When we roast and bake things with oil, what we’re really doing is making sure that whatever we’re cooking doesn’t dry out. So instead of oil, just pour water or veggie broth over the squash, eggplant, brussels, or whatever it is you’re roasting / baking.
Keep an eye on it and if the liquid evaporates and your veggies start to dry out, just add more liquid.
Adding a fat component to your roasted veggies will help with the texture. Here is a no oil Roasted Potato recipe that is fan-fucking-tastic.
You can also slather veggies in my Lemon Tahini Dressing (AKA T-Crack) and then roast them. You will never miss the oil with this method.
3. Keep it simple and steam your veggies
Steaming is one of the fastest and easiest ways to prepare veggies. You don’t even need a veggie steamer to do it.
Choose your veggies. Broccoli, cauliflower, carrots, asparagus, green beans, and zucchini are all great choices. You can also steam leafy greens but they will take a lot less time to steam, so do these in different batches or add them in at the very end.
- Place your veggies in a pan and add enough water so that 1/4 of the veggies are covered with water.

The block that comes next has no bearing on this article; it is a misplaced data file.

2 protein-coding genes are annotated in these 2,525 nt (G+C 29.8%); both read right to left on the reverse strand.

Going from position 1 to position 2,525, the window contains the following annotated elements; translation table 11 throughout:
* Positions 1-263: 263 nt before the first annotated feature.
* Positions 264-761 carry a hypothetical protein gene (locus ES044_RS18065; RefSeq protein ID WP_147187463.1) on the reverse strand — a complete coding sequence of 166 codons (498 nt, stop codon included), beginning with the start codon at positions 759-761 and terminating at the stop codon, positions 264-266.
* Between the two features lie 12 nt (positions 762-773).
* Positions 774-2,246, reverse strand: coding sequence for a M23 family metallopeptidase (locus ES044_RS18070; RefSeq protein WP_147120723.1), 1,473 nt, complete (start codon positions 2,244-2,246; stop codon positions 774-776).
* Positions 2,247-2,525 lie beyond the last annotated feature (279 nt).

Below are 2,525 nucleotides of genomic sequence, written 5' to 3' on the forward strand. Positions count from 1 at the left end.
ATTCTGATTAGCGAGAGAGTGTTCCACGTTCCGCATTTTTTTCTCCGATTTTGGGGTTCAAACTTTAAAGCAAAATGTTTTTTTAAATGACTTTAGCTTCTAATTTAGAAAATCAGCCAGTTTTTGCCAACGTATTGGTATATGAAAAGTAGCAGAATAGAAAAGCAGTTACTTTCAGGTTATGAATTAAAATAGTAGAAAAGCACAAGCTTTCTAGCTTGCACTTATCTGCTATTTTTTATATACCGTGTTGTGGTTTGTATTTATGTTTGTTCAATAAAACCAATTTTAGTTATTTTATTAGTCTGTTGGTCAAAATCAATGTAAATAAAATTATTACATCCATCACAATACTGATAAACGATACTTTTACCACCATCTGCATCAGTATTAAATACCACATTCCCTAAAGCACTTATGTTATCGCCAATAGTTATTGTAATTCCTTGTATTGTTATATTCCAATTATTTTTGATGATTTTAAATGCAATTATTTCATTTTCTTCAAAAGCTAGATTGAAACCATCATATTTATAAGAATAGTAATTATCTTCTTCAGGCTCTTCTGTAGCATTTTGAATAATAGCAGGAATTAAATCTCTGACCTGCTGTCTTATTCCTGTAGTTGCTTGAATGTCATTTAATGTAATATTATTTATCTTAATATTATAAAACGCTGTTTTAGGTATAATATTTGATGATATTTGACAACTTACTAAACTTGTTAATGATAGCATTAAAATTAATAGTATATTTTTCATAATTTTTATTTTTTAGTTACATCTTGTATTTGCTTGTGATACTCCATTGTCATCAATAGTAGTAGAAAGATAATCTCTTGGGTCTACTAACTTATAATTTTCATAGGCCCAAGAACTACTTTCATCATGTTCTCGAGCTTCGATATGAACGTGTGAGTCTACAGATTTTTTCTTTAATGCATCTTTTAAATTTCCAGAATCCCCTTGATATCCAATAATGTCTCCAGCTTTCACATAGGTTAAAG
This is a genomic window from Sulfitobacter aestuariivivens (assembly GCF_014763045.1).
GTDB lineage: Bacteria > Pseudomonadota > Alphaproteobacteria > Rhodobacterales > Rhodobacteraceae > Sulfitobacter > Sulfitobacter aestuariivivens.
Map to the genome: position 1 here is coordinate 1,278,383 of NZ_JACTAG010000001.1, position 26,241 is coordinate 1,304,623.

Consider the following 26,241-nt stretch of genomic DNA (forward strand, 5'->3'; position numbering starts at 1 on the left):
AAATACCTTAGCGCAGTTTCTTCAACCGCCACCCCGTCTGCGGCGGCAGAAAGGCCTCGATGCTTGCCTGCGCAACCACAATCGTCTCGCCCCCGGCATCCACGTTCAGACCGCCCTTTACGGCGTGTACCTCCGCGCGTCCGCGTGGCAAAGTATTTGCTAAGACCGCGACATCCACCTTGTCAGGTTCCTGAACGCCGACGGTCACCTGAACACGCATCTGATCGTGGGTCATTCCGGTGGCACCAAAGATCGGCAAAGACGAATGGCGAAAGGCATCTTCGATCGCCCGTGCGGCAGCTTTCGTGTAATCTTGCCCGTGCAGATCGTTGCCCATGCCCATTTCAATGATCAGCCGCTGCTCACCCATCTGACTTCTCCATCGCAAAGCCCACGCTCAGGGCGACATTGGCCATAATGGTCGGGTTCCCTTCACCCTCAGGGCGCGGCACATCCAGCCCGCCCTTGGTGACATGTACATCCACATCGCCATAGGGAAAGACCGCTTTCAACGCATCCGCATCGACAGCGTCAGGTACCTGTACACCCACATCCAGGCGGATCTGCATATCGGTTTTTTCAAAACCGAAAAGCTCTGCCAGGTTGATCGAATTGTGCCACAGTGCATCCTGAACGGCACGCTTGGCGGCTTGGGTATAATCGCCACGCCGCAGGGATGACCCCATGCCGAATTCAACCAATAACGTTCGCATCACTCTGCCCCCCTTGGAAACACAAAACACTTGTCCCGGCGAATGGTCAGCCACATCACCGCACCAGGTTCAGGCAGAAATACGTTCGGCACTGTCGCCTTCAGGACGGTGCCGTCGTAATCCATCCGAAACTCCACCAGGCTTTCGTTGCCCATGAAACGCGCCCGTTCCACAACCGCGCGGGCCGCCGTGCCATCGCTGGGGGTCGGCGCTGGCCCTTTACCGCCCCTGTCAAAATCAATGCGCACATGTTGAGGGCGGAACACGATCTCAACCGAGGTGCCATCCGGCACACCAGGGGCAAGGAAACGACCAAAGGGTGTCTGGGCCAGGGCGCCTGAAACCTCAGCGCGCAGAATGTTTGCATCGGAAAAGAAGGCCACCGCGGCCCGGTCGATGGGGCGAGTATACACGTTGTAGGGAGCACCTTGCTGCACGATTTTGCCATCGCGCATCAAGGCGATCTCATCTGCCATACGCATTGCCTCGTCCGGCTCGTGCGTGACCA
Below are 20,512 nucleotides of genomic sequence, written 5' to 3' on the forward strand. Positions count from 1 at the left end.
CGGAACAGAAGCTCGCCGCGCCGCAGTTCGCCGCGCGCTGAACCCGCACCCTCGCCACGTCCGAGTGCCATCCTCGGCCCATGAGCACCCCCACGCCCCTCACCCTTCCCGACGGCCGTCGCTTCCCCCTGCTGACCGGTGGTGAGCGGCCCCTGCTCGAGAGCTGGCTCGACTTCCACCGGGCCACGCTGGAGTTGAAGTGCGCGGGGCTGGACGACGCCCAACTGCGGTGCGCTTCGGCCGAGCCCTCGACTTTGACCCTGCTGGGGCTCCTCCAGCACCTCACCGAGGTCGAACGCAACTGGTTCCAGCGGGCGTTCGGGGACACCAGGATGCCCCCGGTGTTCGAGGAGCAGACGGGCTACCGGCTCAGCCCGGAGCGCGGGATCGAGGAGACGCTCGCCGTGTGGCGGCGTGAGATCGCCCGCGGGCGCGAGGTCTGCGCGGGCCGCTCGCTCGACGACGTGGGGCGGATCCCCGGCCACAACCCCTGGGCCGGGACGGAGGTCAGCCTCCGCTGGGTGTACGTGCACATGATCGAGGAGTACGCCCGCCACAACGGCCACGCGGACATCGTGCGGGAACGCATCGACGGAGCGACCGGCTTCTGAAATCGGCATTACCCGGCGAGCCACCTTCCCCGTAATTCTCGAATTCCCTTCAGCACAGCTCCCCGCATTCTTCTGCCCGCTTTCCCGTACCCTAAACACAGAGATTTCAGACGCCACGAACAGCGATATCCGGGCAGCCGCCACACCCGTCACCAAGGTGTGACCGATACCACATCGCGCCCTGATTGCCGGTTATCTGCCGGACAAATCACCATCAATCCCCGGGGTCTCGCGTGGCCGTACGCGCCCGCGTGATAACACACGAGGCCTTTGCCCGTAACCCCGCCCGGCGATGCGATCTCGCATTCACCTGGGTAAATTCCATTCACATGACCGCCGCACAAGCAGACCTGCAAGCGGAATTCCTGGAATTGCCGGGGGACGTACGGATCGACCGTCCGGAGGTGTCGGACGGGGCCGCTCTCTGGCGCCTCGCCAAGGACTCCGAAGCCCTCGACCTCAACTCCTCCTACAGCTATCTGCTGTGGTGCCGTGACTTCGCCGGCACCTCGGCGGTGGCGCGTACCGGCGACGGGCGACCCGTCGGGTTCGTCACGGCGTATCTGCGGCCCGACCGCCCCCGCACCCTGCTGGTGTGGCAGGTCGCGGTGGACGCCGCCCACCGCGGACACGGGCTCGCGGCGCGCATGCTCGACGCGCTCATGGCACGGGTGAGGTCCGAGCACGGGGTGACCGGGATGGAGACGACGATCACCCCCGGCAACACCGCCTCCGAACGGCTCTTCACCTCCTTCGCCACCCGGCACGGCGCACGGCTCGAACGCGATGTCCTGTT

- Simmer for 5-10 minutes, depending on how soft you want them. Cook them longer for softer veggies.
- Drain the water from the veggies, season them however you want and serve. OR try pouring a “cheesy” sauce over them like the one from this recipe. #crazygood.
I think baking is sexy and people who do it well have a certain spark to them that I’m drawn to, but I myself have never been very good at it nor has it held my attention.
That said, I know that applesauce is a great substitute for oil to achieve kick-ass vegan baked yummies. Start by using half the amount of applesauce for the oil called for.
5. Try it for one week and see how you feel.
I don’t want this to be daunting for you. Thinking about doing or not doing something forever is enough to make a person RUN FAST in the other direction.
If anyone told me that I have to be a healthy vegan for the rest of my life, I would flip them off and go find cake.
I don’t even want cake, but I can’t think about not having something for the rest of my life without automatically wanting it. Do you feel me?
So here’s the plan. If you want to see how you feel without oil or any other processed food in your system (including sugar), then do it for just one week and see how you feel.
My One Week Reboot will guide you step by step through the entire week, so you don’t even have to think about it, you can just do it. You can even bitch me out when you start detoxing from built up Skittles.
Now, let’s not get it twisted, a no oil diet isn’t for everyone and it does take time for your tastebuds to adjust. I will tell you though that once you stop using oil, or even cut down drastically, even a little of it will feel and taste funny in your mouth.
I’m covering this topic not because I expect everyone to do it, but because I suspect that it’s something that most people haven’t ever thought about doing.